Ok maybe that title is presumptuous - maybe Rob Ford is a runner, but something tells me...he's not. Just a hunch.
And Rob Fort sitch is getting more than a little overplayed. In fact we try not to talk about it in our household because frankly we would rather focus our conversations on other, more important issues - or at least more positive ones.
But I'll admit - the Rob Ford scandal has been weighing heavily on my mind these last couple of weeks. Part of it, yes, is that it is incredibly sad to see a man have a global meltdown and as one commenter put it - it can either end up with him leaving city hall in a gurney or in handcuffs at this point.
Part of it, as someone who grew up in Toronto, as a Canadian citizen but also as someone who wants to believe in the rightness of our governing systems, is hugely frustrating, embarrassing and angering. Part of me wishes that I could sit down with Mr (not Mayor) Ford and ask him what he's really thinking. Because if he really loves the City of Toronto as much as he says he does, then maybe it's time to let it go. As they say - "If you love someone, let them go. If they come back, then they were always yours to begin with."
And more than anything, I want to believe in a system where a political leader, who has been voted in by the people, is held to the same standards as everyone else. If someone is admitting to illegal behaviour, then I cease to understand how it is that they are not arrested and held to account for the crimes they have admitted to.
But I digress, and this is getting political, which this blog is not about.
But as I was writing my blog post about what would happen if Bridget Jones decided to train for and run a long-distance race, and given that the Ford fiasco has been on my mind this week, I asked myself: "What if Rob Ford were a runner?"
And you know what? My hunch is, things might be a whole lot different.
The first, and perhaps most obvious one, is that Mr Ford would probably look a whole lot less like a beach ball in an ill-fitting suit, and his face would be less likely to tend to lean towards shades of red. It's no secret that Mr Ford has now admitted that he is being treated by a team of health professionals, and among all of the other issues they are probably contending with, his blood pressure and weight are probably two concerns.
I know Mr Ford is a busy man, but if he were to get into the practice of heading out for a jog around the block when he felt like things were getting overwhelming, he might not be as likely to lose it or speak off the cuff as he has been. It's no secret that running, or even walking, and getting out of doors are great ways to clear your mind. After a run, you're more likely to feel less stressed and in a positive state of mind. Who needs drugs when you have endorphins?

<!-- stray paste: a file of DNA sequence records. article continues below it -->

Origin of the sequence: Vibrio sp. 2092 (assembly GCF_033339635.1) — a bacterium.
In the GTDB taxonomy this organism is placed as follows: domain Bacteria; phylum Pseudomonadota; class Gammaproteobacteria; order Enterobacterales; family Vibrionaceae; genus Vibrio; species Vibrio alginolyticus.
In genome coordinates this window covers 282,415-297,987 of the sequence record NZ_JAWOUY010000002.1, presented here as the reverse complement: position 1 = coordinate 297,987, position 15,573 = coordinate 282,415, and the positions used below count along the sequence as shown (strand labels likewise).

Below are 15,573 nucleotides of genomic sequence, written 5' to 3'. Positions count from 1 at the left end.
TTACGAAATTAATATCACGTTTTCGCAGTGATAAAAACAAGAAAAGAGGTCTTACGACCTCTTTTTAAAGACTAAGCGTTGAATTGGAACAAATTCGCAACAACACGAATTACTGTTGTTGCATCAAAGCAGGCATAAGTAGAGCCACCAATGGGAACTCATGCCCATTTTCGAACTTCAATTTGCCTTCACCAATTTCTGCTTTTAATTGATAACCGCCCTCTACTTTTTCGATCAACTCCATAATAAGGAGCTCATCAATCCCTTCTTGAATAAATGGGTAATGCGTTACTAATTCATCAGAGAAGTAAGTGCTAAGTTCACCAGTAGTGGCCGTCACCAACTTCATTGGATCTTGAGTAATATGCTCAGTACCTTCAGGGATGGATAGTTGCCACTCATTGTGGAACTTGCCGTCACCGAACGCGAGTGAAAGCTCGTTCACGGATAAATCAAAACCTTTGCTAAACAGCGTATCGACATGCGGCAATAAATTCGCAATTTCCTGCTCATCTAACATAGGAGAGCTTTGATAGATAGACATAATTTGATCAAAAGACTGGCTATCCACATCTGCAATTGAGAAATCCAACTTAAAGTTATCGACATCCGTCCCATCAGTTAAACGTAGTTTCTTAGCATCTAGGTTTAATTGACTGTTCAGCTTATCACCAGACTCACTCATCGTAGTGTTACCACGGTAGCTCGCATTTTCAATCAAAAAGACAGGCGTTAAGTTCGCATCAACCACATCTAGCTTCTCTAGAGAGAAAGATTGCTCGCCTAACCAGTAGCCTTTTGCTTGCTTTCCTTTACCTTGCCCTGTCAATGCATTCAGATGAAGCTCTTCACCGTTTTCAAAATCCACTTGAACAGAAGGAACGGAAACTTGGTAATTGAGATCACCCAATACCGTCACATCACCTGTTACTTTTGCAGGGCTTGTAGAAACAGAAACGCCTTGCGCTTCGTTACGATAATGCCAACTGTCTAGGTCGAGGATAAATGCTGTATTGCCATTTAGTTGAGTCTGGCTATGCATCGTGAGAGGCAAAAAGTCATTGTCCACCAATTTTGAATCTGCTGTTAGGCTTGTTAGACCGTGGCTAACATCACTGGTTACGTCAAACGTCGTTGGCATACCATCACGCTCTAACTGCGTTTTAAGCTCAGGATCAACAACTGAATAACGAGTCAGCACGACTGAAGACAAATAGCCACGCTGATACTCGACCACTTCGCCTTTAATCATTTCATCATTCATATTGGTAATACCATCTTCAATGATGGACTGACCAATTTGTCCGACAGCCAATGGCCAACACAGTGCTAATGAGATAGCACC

There's also something intensely gratifying about setting a goal and accomplishing it. Even if it were just to run in the next GoodLife 5k race, Mr Ford would have something to take his mind off the daily grind and to look forward to. And once he crossed that finish, he'd probably feel a massive sense of having accomplished something good - not to mention the satisfaction of being a role model to children and adults throughout the city and beyond.
With running comes another spinoff benefit, which is the fact of being surrounded by a community of other positive individuals with similar goals and healthy lifestyles - somewhat different than perhaps the individuals with whom Mr Ford has been consorting. And what I've found is that when you belong to that positive community, it forms a collective, encouraging and positive network. Long runs become opportunities to talk through issues with friends, and often the greatest insight or clarity is gained while out on one of these runs.
Healthy lifestyles go beyond simply numbers on a scale or trim figures - they're about a positive mindset, goalsetting and communities. And running is one of the best ways that I know to enact a healthy and positive lifestyle.
Now I know - Rob Ford tried getting healthy during the Cut the Waist challenge last year, and did actually say he'd been running around the track and "eating like a rabbit." Just look at him in this photo announcing his Cut the Waist challenge: he looks the happiest he's looked in some time.
Who knows what could have happened if he'd stuck to the plan? He'd have felt better about himself, would have been more positive and energetic, would have inspired children and adults, along with his colleagues, and would have felt like he was part of a healthy, active community and a role model.
One can only wonder how he felt about quitting instead.
And if food seemed to be his issue, as seems to be the case from interviews with him, then running certainly wasn't going to help him feel less hungry, although with the right diet plan he'd manage ok. Evidently, even at that stage, there was more going on beneath the surface than simply wanting to be in shape or not...Even, perhaps, addictive behaviour with respect to food and eating.
As I said, this post is somewhat presumptuous (I'm by no means a doctor or a psychiatrist or even a personal trainer) and in some ways tongue in cheek. Mr Ford obviously has a host of deep-seeded issues that cannot be erased simply by heading for a run around the block. But the point is, if he'd stuck to the healthy regimen he'd committed to last year, perhaps at the very least he'd be better able to deal with some of the issues that have happened of late.